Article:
Yes, regarding disability, and I felt uncomfortable about confronting the person. Step Back.
RESULT: I am 11 steps ahead of where I started.

This questionnaire is pretty good, but it could be better at measuring disability factors. For example:

1. For disabled people, not having had a job during high school or college is usually a competitive disadvantage, rather than an indicator of privilege, as question 22 seems to assume. I’m not sure how to fix that for scoring, but it should be addressed.

2. Disability should be added as a possible factor to many of these questions where they aren’t already.

3. Add a question about being able to easily purchase clothes that fit properly and preset you in a stylish, professional manner, which is hard or impossible to do for many disabled people.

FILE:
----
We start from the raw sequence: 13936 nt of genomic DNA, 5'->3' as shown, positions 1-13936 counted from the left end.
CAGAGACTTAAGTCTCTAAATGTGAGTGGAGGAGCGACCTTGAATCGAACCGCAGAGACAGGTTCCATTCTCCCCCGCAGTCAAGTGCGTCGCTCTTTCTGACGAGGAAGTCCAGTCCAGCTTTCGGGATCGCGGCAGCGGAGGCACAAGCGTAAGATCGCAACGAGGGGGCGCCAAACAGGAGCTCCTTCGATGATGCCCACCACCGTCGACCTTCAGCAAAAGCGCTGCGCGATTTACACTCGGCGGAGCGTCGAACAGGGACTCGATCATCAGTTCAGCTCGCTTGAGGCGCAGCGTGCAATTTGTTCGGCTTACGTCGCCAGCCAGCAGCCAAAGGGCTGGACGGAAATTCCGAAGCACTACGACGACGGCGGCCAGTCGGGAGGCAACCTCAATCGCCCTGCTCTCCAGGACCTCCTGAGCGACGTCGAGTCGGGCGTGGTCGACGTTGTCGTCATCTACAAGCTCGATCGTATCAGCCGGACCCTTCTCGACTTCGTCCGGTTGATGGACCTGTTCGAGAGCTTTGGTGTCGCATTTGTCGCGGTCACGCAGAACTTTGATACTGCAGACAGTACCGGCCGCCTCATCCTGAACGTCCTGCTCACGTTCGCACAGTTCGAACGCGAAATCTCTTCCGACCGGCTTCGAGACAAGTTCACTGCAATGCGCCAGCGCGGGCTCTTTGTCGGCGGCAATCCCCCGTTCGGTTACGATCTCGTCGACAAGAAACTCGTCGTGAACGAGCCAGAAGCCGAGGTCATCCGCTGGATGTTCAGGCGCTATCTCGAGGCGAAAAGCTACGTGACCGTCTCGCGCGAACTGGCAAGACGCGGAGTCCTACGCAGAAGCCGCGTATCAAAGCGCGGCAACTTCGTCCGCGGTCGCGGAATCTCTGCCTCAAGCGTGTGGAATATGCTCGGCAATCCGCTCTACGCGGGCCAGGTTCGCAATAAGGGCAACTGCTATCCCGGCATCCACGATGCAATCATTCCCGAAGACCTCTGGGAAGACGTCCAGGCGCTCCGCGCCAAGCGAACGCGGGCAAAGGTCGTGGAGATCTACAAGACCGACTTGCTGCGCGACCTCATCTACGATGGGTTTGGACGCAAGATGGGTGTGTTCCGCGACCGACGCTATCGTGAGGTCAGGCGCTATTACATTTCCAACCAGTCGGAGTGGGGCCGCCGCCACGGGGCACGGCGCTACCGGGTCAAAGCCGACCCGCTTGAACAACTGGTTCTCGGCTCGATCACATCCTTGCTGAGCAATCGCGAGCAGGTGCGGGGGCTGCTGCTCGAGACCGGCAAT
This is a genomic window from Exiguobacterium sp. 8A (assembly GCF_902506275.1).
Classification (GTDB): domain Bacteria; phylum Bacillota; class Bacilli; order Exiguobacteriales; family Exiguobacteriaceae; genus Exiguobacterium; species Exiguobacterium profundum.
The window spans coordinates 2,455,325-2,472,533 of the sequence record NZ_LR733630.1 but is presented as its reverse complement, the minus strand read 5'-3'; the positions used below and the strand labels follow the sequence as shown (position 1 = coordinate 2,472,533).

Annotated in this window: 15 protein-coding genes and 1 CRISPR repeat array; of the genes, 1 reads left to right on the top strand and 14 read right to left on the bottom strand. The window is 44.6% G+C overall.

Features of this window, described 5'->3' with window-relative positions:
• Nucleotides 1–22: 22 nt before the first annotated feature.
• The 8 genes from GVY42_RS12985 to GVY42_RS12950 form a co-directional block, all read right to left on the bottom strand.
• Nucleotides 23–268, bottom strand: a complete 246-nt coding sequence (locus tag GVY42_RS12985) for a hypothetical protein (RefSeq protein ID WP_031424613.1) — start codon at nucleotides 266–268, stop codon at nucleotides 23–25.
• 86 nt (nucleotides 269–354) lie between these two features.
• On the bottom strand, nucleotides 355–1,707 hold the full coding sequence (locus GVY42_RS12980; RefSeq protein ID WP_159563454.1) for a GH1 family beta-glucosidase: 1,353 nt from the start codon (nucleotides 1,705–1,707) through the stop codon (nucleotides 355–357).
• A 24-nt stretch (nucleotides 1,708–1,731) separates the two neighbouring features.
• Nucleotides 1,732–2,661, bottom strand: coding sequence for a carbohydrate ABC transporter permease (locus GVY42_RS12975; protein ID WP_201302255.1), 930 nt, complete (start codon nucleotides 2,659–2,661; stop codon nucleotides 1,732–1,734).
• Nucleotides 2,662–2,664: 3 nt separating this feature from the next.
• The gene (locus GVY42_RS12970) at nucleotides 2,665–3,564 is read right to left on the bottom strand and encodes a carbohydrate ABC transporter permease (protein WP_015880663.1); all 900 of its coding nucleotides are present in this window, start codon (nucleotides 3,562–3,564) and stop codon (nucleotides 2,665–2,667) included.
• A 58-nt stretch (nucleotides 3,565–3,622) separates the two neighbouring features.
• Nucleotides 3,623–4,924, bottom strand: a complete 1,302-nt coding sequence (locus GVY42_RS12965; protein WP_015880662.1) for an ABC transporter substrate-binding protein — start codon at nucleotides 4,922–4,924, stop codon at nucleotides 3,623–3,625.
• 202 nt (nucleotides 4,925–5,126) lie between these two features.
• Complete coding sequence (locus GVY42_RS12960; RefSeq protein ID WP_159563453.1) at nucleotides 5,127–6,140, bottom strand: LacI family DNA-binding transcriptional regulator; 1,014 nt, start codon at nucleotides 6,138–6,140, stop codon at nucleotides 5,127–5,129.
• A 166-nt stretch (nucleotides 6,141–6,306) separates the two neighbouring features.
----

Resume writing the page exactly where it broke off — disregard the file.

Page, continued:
4. Add a question about whether you need direct, one-on-one help with essential everyday tasks in order to function. This is something that some, but not all disabled people need, and is a disadvantage in terms of privilege, even when daily help is available, because it is a major life factor other people simply don’t have to deal with.

None of these adjustments would change my overall results very much, but they would make this a more useful questionnaire overall.

This thing isn't meant to make you feel bad, no matter what the outcome. It's more of a self-awareness and thinking tool. Give it a try.


Throwback Thursday

Illustration of the time machine from the film "Time Machine"
Two years ago in Disability Thinking: ConfessYour ...

I have been thinking a lot lately about opinions I have on disability culture and activism that might not be popular in the disability activist community. I would like to write about them, but I don’t want to be any more of a pedant or mansplainer than I fear I already am. One of these days I’ll figure out a way to deal with these things in an interesting and non-invasive way. It amuses me to see that I was already starting to think about this two years ago